The Secretary General of the OECD, José Ángel Gurría, accepted this Friday in Montevideo that "until recently" he feared that the trade war between the United States and China would trigger in "an international recession" of not having relaxed in the last hours.
"Until a few minutes ago we had the perspective that things could get worse and then we would be in danger not only of continuing with this fall in economic activity, but even with the possibility of entering an international recession," said Gurría.
For the Secretary General of the Organization for Economic Cooperation and Development (OECD), the partial agreement that the United States and China agreed on Friday, in which the former promised to suspend the increase of 25 to 30% of tariffs in Chinese imports and the second to increase the purchase of US agricultural products, will prevent an increase in tension.
Gurría offered in Montevideo a conference entitled "The challenges of the current global economic situation", in the company of the Ibero-American Secretary General, Rebeca Grynspan, in the framework of the ten-year celebration of the Astur Foundation, in the presence of its president, Enrique Iglesias.
"We have shaved the world economy by 1% so far this year," said the Mexican, who explained that this decline in such a short time is due to trade sanctions and tariff increases that, in his opinion, began to increase since the second half of 2018 in the middle of the US-China trade war.
For his part, Grynspan said he shares his concern about the world's entry into a period of "divergent and confronted systems", the product of the confrontation between the two countries.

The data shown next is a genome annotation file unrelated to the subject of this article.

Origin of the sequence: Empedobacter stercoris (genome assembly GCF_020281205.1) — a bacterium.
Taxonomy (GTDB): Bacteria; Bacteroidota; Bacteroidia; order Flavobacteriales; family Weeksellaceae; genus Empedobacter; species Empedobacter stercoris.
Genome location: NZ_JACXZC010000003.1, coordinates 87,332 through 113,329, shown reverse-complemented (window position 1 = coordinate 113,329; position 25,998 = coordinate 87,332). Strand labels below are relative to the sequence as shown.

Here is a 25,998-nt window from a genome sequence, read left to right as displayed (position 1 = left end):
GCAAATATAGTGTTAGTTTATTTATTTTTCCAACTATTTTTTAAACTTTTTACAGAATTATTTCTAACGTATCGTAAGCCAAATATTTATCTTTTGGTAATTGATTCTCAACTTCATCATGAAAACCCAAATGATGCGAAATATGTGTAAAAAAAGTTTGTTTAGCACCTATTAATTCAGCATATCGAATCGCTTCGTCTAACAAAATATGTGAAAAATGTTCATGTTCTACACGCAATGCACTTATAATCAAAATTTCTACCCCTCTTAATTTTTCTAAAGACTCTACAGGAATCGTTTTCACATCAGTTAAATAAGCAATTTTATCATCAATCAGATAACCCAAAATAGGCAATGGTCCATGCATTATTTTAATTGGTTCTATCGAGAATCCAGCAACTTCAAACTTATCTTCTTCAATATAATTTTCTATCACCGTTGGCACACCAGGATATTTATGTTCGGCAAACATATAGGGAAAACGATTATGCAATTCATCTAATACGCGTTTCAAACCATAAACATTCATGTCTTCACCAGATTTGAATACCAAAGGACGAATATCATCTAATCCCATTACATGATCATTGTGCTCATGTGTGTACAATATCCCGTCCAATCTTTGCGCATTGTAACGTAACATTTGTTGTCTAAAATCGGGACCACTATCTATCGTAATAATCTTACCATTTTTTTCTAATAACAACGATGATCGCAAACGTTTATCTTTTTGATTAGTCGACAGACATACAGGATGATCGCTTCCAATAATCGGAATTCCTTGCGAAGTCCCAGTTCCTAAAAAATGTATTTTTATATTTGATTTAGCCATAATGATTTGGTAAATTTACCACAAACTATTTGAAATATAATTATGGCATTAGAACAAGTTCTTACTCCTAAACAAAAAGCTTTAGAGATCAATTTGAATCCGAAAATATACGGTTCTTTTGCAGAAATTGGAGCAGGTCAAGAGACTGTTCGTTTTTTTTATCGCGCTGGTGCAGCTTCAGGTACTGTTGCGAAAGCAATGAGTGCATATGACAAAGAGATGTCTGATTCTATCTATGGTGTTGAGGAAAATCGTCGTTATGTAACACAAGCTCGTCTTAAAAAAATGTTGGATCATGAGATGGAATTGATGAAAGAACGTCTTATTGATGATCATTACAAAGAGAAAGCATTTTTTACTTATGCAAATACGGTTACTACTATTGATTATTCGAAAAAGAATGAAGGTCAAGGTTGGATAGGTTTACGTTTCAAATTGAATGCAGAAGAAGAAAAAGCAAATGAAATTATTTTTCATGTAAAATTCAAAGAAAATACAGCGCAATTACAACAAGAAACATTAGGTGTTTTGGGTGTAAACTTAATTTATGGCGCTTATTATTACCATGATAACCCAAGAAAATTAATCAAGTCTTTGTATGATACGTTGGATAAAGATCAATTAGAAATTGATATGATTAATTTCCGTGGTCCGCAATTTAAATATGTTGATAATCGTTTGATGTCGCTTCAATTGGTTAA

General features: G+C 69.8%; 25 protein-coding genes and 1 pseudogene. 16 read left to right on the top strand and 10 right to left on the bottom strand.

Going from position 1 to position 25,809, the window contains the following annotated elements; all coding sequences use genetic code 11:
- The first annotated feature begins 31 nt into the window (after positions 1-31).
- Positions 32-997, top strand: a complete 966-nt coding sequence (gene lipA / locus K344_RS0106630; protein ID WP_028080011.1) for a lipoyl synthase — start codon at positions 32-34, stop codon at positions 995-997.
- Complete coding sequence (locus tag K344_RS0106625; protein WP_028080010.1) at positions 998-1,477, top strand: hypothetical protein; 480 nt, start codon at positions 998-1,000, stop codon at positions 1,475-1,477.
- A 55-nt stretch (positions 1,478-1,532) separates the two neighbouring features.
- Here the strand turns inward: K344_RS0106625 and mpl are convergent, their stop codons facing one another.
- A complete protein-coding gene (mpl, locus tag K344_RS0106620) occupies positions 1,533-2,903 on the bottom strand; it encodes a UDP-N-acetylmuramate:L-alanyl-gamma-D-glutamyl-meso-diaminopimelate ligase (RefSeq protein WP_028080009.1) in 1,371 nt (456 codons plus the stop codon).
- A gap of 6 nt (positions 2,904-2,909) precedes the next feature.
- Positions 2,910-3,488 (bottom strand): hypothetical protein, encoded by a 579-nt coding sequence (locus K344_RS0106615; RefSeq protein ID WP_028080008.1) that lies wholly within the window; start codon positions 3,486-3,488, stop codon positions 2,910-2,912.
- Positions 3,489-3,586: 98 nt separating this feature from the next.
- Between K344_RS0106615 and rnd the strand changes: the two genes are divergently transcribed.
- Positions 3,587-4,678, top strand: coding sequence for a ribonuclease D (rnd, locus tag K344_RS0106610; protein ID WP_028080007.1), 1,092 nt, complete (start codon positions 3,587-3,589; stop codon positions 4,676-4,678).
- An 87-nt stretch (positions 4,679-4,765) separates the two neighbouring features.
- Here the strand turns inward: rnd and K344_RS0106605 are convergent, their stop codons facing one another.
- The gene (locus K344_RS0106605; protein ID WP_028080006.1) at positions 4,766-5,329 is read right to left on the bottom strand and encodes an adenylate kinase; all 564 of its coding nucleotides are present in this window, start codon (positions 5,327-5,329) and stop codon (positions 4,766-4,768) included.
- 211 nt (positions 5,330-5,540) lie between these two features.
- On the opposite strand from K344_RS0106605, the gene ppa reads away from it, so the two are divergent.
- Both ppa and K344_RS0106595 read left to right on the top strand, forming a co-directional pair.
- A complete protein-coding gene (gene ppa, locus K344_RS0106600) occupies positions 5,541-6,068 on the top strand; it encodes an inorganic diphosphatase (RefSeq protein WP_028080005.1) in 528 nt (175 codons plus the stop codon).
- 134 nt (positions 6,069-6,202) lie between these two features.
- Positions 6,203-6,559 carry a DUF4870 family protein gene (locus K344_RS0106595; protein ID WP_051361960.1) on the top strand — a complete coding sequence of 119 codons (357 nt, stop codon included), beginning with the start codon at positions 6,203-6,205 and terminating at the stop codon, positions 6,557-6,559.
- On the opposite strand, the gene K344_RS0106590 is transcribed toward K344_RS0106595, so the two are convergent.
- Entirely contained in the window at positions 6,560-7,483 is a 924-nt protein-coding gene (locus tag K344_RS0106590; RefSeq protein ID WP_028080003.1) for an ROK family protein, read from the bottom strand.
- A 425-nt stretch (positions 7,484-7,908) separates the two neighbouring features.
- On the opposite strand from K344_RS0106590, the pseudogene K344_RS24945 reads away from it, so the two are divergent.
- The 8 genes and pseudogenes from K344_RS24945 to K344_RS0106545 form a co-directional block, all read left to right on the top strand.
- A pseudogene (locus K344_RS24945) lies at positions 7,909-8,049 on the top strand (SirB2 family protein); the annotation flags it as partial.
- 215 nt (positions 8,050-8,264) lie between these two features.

In this sense, the Costa Rican warned about the danger of a "non-universal multilateralism" that revolves around these "two great powers that are the United States and China."
Both agreed that the confrontation between the powers coincided with a moment of "distrust" and "skepticism" in the face of the multilateral system on "institutions" and, according to Gurría, on "democracy" itself.
"This geopolitical tension covers commercial aspects that affect us especially, because Latin America grew rapidly at the beginning of this century, precisely because of its insertion in international trade," Grynspan said.
Gurría recalled the figures of the last economic projection report presented by the OECD in September, when the agency revealed that the growth of the world economy will slow down to 2.9% in 2019.
The Mexican predicted that the "slowdown in the world economy," and that of China in particular, will affect almost all Latin American countries, whose "deterioration in economic outlook is evident," he concluded.
According to the OECD secretary, in the face of prospects for low future growth and "uncertainty," the "engine of the economy, (which is) investment," is also paralyzed.
The president of the United States, Donald Trump, announced on Friday a partial agreement to give truce to his commercial war with China and parked his plans to raise tariffs on imports from the Asian giant, ensuring that his tense relationship with Beijing is It has become a "festival of love".
Trump described the pact as the "first phase" in a process to resolve the trade war that can take place in up to three stages, and explained that he hopes to sign that initial arrangement with Chinese President Xi Jinping during the APEC summit it will celebrate in Chile on November 16 and 17.
. (tagsToTranslate) OECD (t) commercial war (t) (t) will trigger (t) recession